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Editorial: Census data shows us you cannot freeze time

You can try to stave off change by saying no, but you only engineer yourself newer, much harder-to-solve problems
West Vancouver
The look of West Vancouver's waterfront has barely changed in more than 40 years. Today, the municipality is one of the oldest in Metro Vancouver.

It’s a municipal election year. The fundamental question before us, like in most local elections, will be whether our leaders should cater to the shorter-term needs of our existing residents, or take a longer view of their community.

For decades, successive councils in West Vancouver indulged the belief that you can stave off change simply by saying no to it. The latest census shows us, with a handful of exceptions, that the housing supply of West Vancouver today is almost indistinguishable from the housing stock of 20 years ago.

And today, West Van has one of the oldest populations in Metro Vancouver. Children and working-age people are seriously underrepresented. The municipality is almost totally reliant on other cities to house its workers, which means daily traffic jams that nobody wants.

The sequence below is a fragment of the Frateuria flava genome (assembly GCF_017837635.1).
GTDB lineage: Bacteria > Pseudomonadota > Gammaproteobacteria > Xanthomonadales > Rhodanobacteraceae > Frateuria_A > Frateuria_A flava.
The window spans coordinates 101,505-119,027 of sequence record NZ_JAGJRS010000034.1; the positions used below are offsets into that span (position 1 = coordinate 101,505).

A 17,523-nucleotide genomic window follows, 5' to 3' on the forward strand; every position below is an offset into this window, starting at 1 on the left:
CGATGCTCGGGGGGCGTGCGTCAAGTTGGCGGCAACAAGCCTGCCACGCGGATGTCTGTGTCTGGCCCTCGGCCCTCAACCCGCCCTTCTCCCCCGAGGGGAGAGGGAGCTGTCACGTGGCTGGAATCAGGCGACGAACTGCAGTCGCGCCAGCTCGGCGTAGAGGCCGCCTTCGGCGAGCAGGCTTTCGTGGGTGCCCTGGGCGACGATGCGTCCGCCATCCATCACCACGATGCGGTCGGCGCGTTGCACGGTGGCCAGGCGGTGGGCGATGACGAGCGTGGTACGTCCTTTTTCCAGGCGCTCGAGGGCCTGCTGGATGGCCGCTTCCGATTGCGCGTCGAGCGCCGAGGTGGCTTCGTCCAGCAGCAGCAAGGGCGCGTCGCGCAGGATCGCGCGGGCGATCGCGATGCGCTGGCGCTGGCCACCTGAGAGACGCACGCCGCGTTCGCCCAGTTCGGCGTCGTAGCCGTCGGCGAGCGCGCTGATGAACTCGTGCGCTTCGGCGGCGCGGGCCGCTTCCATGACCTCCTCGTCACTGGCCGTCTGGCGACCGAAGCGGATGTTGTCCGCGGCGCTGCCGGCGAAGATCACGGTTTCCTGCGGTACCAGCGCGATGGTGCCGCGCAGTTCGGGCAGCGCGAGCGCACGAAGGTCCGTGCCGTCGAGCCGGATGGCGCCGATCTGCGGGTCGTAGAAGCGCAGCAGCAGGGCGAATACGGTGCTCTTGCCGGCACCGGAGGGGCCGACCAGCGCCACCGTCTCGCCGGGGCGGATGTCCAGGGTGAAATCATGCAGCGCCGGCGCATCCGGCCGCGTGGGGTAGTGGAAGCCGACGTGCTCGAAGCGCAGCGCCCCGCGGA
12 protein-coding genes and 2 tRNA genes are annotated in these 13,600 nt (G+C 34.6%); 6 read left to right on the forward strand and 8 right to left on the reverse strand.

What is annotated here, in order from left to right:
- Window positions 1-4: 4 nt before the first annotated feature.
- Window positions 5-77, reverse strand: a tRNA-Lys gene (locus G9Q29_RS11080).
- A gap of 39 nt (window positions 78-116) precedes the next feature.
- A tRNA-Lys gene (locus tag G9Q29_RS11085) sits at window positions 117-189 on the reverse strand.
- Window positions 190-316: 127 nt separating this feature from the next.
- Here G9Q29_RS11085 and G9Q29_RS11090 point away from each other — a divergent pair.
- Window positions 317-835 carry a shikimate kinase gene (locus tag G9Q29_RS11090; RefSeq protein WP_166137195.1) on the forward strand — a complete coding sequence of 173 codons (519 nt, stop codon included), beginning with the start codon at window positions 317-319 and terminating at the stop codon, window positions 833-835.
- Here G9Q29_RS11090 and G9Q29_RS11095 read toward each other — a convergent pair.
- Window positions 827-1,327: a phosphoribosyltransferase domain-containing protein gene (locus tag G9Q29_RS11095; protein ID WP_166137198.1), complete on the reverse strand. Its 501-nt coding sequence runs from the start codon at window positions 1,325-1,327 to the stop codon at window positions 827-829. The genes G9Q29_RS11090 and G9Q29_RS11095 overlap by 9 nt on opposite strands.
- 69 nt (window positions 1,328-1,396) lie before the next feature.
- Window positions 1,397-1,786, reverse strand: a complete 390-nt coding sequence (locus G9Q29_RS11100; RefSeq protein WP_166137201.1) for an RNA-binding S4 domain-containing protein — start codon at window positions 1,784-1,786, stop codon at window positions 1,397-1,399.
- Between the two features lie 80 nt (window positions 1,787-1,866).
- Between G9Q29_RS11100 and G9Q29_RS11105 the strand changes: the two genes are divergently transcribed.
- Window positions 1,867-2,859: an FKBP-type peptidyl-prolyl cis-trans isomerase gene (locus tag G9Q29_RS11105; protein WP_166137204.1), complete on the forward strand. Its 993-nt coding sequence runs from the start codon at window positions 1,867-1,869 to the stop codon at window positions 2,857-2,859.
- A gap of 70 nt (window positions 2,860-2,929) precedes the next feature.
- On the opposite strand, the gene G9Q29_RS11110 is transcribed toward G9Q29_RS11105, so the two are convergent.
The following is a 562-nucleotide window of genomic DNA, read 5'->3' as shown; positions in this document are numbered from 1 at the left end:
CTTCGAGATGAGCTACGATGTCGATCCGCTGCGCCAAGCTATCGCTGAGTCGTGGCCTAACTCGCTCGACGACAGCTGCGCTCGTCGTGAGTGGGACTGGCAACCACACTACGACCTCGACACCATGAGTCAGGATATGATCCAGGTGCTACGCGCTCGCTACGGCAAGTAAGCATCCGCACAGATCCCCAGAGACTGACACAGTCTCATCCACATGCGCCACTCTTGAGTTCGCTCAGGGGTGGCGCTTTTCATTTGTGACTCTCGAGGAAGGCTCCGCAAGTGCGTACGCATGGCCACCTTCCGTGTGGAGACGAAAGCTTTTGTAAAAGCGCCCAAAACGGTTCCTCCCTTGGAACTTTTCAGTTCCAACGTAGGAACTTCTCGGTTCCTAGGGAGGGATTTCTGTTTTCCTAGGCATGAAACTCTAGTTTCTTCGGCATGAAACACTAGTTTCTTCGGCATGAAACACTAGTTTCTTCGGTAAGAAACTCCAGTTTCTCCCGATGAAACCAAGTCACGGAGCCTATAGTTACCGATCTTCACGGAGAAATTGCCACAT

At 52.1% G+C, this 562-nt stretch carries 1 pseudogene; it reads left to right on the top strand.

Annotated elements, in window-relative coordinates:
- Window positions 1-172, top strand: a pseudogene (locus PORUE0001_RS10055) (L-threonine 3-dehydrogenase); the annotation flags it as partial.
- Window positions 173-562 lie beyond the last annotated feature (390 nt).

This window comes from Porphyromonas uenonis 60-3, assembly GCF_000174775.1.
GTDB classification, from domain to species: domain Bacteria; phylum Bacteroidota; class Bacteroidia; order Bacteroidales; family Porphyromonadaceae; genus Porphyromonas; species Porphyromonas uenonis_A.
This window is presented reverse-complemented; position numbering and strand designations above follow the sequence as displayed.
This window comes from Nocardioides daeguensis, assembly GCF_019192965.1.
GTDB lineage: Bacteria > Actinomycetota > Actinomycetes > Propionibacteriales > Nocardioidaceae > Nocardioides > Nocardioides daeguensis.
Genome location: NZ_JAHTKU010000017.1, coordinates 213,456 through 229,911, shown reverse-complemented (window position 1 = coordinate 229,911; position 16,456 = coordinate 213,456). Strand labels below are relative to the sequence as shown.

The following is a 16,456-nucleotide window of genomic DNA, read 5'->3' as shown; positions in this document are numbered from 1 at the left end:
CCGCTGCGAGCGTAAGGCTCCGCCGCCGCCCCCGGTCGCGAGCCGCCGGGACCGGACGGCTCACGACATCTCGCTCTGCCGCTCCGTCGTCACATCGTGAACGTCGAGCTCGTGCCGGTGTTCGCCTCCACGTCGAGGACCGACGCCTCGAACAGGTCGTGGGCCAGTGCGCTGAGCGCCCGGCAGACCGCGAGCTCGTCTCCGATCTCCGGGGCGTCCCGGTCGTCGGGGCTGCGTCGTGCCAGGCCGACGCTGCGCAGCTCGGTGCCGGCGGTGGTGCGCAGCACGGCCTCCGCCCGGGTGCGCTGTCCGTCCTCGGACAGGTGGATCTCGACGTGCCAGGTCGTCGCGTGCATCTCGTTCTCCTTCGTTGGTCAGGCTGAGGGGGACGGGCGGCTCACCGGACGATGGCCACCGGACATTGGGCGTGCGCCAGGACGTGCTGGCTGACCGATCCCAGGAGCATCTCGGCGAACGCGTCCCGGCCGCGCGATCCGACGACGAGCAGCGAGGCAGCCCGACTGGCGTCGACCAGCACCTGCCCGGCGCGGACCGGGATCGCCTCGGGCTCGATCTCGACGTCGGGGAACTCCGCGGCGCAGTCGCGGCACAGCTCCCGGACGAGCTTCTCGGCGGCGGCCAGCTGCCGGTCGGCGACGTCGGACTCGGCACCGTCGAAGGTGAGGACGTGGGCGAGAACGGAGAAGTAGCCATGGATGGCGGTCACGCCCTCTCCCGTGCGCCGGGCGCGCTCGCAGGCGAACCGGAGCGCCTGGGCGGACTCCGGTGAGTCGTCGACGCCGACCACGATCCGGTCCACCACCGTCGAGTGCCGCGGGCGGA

Its residents pay some of the highest taxes in the region because it's done nothing to diversify its tax base.

In the last election, voters in the District of North Vancouver elected a council that largely subscribed to the belief that the needs and wants of existing residents should be the priority. They will not need a visit from the Ghost of Christmas Future to show them what the result will be. West Vancouver is already offering itself up as a cautionary tale of what happens when you think you can opt out of change.

The census offers a cold dose of reality that all would-be council members should learn from. You cannot freeze time. You cannot have the status quo cast in bronze. By trying, you can only engineer yourself newer, much harder-to-solve problems.